For parents who are not married, each parent has a duty to ensure that their child is provided for financially. As such, a noncustodial parent (parent with less parenting time) will have to make child support payments to the custodial parent (parent with majority parenting time) throughout the course of the child’s non-adult years. Typically, child support payments are terminated when the child turns 18 years of age, or when the child finishes high school. Here’s what you need to know about ending child support payments:
If Your Order Contains a Termination Date…
Most child support orders contain a termination date, which is the date that you are no longer legally required to continue making child support payments. If your order contains such a termination date, then you will simply need to keep making payments up until that date. If payments are being automatically withdrawn from an account or from your paycheck, you should show your support order to the party responsible for withdrawals (i.e. your employer) to confirm that payments will indeed be terminated.
If Your Order Does Not Contain a Termination Date…
If your order does not contain a termination date for child support payments, do not just assume that you can stop making your child support payments and everything will be okay. Instead, you will want to set a termination date with the court. Keep in mind that while child support payments are usually terminated when the child turns 18 or graduates from high school, this is not always the case. A child support order could be terminated at a different time when:
- The child is an adult but is still in school, has a mental disability, or has sought higher education and therefore has additional expenses; or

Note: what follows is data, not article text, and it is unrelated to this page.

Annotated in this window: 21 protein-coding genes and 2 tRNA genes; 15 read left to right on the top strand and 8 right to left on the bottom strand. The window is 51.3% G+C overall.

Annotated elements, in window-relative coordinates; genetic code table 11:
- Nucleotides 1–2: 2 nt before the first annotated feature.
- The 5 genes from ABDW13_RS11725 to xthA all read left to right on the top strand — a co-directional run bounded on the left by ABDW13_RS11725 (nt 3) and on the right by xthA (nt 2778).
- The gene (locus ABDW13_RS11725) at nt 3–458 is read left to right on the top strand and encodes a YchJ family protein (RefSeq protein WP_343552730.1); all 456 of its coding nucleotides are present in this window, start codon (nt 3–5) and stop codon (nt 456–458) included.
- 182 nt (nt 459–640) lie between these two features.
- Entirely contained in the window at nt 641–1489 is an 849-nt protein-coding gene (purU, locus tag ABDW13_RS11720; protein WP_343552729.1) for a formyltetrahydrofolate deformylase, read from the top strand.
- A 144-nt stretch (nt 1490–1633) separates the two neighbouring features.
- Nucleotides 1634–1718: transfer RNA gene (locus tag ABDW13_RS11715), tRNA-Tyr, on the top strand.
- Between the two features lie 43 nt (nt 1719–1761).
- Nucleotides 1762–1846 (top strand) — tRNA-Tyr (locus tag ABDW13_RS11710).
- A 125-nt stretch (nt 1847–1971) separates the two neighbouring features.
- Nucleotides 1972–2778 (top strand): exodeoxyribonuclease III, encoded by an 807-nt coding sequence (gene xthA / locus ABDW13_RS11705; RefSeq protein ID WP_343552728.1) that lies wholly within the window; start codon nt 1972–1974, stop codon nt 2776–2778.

- The child gains emancipation at an age earlier than 18 by virtue of being married, joining the military, or through other circumstances.
Keep in mind that if you have multiple children for whom you are paying a support order, it will be important that you understand what your duty to pay child support is if one of the orders is terminated, but the other continues.
Seeking a Termination Date for Your Child Support Payments
If you believe that you should no longer be obligated to make child support payments, or that that day is quickly approaching, and your child support order does not contain a termination date, you need to take legal action. Do not just assume that you can stop making your payments; you are required to make payments until a court order states otherwise.
Our Child Support Attorneys Are Here to Help
At the law offices of Fay, Farrow & Associates, P.C., our experienced child support attorneys can help you to understand the law, your obligation under the law, and how to seek a child support modification or date of termination from the court. Contact our Naperville office today at 630-961-0060 to learn more about how our family lawyers can help you.